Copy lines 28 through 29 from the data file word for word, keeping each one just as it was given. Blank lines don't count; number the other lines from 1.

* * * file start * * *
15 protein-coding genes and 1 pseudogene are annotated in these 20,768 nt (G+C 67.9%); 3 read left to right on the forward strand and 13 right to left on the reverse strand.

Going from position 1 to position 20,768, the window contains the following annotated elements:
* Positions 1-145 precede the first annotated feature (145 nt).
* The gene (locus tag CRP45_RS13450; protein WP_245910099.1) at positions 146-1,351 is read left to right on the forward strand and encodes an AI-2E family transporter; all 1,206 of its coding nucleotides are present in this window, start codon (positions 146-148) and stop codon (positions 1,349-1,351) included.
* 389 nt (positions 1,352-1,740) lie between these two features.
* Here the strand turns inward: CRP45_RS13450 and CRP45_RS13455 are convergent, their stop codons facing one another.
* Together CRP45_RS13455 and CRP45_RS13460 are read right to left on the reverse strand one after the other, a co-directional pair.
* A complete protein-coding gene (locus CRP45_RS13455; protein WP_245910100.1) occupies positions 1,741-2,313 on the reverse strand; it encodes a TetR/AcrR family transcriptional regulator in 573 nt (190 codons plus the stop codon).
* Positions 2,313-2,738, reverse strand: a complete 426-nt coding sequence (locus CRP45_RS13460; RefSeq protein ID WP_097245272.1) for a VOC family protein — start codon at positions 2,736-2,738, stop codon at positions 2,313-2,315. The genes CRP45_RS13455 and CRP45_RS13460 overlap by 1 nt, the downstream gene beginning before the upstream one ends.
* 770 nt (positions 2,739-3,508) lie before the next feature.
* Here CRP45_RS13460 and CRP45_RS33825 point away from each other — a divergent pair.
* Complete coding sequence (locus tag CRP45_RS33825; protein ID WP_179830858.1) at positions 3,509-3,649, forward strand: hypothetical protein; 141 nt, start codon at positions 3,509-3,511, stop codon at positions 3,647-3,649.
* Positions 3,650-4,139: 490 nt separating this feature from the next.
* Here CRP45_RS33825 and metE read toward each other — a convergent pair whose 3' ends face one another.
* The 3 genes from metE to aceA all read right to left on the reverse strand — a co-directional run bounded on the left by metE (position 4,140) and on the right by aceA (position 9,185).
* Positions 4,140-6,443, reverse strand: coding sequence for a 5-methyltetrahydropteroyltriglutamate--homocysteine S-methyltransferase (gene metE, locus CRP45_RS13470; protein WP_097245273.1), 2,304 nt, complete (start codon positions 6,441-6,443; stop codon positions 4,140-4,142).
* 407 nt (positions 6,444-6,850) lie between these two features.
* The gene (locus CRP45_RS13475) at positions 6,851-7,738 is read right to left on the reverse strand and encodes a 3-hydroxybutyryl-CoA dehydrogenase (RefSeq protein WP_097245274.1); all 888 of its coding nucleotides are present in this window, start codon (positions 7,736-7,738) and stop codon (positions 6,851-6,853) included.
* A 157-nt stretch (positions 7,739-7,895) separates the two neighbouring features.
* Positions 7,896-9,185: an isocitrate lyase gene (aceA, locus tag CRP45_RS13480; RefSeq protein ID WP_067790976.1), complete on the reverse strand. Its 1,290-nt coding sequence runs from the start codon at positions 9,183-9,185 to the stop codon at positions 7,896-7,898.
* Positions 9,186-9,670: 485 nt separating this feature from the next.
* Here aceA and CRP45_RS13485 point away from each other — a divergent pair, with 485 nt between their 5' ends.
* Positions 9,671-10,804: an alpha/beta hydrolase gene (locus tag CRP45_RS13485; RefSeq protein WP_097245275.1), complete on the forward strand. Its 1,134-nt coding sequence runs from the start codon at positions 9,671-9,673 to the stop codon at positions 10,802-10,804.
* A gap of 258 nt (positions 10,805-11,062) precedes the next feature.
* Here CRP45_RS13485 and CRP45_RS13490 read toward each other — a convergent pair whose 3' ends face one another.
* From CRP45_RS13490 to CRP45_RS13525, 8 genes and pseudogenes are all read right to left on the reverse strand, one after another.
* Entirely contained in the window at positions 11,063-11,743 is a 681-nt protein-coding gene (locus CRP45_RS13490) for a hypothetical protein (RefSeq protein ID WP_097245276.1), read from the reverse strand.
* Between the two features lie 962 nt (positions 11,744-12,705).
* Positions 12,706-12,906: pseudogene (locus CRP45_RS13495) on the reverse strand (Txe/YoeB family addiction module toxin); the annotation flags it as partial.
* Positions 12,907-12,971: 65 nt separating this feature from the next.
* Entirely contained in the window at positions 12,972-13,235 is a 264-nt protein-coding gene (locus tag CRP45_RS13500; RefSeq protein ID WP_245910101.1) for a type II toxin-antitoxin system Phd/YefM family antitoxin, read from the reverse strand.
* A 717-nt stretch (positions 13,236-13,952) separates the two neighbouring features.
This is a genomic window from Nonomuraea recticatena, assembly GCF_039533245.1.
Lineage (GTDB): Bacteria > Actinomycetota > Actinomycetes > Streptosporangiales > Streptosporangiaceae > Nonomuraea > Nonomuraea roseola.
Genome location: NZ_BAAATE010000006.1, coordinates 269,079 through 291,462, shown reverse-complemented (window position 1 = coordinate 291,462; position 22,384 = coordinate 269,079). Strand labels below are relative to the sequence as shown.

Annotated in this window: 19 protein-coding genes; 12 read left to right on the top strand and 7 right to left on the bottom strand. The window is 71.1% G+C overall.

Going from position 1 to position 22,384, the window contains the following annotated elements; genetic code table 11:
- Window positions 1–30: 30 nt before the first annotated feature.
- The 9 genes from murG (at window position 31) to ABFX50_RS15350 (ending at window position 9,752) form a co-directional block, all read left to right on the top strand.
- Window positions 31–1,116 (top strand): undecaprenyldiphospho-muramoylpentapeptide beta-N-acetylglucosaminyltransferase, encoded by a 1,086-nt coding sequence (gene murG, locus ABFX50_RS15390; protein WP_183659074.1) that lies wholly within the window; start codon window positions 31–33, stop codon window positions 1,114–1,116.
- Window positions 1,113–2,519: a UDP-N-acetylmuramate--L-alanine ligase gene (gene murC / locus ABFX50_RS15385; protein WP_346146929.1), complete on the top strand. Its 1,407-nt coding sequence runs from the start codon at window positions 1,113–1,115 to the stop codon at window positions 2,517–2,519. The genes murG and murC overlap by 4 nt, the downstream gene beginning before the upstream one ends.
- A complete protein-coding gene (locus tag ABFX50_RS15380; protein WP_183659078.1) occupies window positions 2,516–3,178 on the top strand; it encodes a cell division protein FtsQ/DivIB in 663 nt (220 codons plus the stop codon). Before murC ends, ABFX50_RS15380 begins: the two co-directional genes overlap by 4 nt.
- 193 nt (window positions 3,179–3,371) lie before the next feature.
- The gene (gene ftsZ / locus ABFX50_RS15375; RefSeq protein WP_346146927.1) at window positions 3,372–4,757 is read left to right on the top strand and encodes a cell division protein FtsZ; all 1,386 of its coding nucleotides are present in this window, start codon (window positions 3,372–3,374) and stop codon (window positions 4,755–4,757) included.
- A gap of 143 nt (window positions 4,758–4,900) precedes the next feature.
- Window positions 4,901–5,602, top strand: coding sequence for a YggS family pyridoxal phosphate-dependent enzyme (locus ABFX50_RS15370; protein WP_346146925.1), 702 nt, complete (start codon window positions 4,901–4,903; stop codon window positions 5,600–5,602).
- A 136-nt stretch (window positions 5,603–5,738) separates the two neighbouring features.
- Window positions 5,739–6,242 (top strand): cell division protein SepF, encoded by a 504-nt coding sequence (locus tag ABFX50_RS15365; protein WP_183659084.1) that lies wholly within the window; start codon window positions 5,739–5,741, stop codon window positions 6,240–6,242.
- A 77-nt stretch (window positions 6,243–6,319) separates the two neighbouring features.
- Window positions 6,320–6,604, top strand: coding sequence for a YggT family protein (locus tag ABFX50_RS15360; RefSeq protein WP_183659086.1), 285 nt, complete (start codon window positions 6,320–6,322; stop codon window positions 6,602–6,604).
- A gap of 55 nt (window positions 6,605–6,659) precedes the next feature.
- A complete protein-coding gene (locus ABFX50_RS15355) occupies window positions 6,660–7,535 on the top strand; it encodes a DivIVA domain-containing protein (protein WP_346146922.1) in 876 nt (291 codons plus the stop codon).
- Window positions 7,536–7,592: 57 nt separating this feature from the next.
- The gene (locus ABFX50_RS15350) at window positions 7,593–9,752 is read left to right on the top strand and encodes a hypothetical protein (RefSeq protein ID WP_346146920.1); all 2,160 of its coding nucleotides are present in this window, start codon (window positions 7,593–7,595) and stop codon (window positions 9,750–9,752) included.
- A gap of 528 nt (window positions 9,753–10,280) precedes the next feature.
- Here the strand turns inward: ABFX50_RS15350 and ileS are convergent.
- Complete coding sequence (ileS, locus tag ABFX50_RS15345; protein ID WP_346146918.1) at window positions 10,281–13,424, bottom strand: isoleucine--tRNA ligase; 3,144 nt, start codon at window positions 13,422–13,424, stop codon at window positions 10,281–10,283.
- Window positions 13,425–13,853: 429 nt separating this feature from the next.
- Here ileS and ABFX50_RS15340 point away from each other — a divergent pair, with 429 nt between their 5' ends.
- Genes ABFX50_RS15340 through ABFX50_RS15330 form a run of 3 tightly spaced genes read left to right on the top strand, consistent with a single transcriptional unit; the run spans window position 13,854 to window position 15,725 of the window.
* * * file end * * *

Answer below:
* Between the two features lie 962 nt (positions 11,744-12,705).
* Positions 12,706-12,906: pseudogene (locus CRP45_RS13495) on the reverse strand (Txe/YoeB family addiction module toxin); the annotation flags it as partial.